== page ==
Preparing For Winter

In six days it will be September 1st, where has the year gone?!?!? We prepare for winter all year practically by canning and freezing food, fattening the cattle, making hay and, of course, that critical harvesting firewood to stay warm.

The woodhouse is almost full from trees we harvested last winter and in the spring. We still have a huge pile left to split!
We’ve had a lot of dead trees from the ash trees! I’ve heard what’s doing it but for the life of me at the moment I can’t remember.
This stack was split in May and then hay season crept in.
Eddie uses the wood splitter that a friend, Bill Songer, put a larger motor and easier to start motor on for us. Last year Bill cut up and hauled in a few loads of firewood off the farm for us.
Eddie splits it and I stack it. We stacked this for the sun to season good and then cover when wet weather sits in. There’s plenty of room in the woodhouse for this but we’ll add locust and oak to finish the fill of that building.
When hay season came in we left the pile to do after the weather cools and the bees are gone.

Winter is upon us and 90* weather doesn’t much help the process so we continue to clean out the gardens, can and freeze all we can for us and the kids, and do minor repairs to the house and buildings as needed. Potatoes will be dug in the next week or so and then the apples will be harvested and stored. There’s more fencing to replace and of course, we can’t forget deer season is here in October and I have a new bow to use!!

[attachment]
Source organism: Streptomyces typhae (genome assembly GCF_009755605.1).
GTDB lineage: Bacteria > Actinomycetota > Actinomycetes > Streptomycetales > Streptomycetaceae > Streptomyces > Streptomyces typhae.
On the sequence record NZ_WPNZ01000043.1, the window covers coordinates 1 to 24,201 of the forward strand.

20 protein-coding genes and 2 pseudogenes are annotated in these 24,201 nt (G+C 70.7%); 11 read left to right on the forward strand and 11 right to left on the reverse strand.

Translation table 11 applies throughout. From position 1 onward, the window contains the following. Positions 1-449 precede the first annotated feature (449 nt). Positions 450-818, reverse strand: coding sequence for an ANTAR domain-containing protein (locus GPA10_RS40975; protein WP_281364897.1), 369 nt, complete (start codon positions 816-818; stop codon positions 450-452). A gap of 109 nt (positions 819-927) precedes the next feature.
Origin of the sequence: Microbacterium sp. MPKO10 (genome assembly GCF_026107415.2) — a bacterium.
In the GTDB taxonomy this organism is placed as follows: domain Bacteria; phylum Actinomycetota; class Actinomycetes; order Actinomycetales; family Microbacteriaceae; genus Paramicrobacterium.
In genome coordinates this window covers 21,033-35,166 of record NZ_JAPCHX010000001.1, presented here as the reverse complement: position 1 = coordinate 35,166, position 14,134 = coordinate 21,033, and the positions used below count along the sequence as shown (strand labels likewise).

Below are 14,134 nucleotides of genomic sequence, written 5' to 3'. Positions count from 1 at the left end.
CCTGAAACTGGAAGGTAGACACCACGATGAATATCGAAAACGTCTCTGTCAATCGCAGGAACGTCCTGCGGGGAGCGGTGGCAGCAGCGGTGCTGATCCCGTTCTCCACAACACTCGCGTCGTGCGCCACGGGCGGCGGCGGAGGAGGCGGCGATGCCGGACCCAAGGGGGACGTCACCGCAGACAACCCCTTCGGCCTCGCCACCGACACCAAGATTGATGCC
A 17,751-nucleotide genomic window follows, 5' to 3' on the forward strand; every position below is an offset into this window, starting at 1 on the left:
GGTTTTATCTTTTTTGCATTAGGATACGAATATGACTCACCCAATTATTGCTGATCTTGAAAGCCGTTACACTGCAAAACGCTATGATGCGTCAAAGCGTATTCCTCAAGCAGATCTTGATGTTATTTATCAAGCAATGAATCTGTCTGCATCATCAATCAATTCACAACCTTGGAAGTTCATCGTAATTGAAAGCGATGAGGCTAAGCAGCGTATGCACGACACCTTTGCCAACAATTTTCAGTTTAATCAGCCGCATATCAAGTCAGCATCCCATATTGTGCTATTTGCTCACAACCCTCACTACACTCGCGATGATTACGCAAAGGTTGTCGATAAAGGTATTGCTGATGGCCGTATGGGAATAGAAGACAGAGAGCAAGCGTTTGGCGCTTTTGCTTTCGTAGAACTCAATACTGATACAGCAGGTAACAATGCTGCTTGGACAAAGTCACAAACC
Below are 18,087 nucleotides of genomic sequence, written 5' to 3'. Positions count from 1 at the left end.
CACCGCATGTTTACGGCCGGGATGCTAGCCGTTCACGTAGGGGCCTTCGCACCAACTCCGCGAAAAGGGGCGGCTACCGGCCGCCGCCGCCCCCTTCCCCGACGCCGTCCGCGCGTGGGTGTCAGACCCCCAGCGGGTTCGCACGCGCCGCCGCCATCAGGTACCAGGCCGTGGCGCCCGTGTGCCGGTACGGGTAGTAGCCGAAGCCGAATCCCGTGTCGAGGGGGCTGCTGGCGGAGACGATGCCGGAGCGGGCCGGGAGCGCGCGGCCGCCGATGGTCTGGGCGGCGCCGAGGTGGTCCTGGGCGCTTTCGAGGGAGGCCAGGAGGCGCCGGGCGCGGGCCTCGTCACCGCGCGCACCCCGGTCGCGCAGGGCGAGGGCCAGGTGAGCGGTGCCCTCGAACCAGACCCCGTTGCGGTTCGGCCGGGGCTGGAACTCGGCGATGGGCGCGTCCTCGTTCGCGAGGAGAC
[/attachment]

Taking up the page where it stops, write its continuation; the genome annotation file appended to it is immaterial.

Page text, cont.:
4 thoughts on “Preparing For Winter

  1. tonytomeo

    One of the advantages of a mild climate is that we do not need much firewood. There are certainly plenty of trees that should be cut down, but there is no need to process them all for myself. Nowadays, people are starting to realize the importance of cutting trees down.

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  2. Jane Fritz

    You and Eddie definitely don’t need to go to a gym! In fact, maybe you could advertise outdoor workout routines at a reasonable rate and see if you can get some people to pay to help with all that cutting and stacking! We also have dead ash trees; it’s the dreaded ash borer. So sad to see those mighty trees fall, all because of hungry and picky insects.

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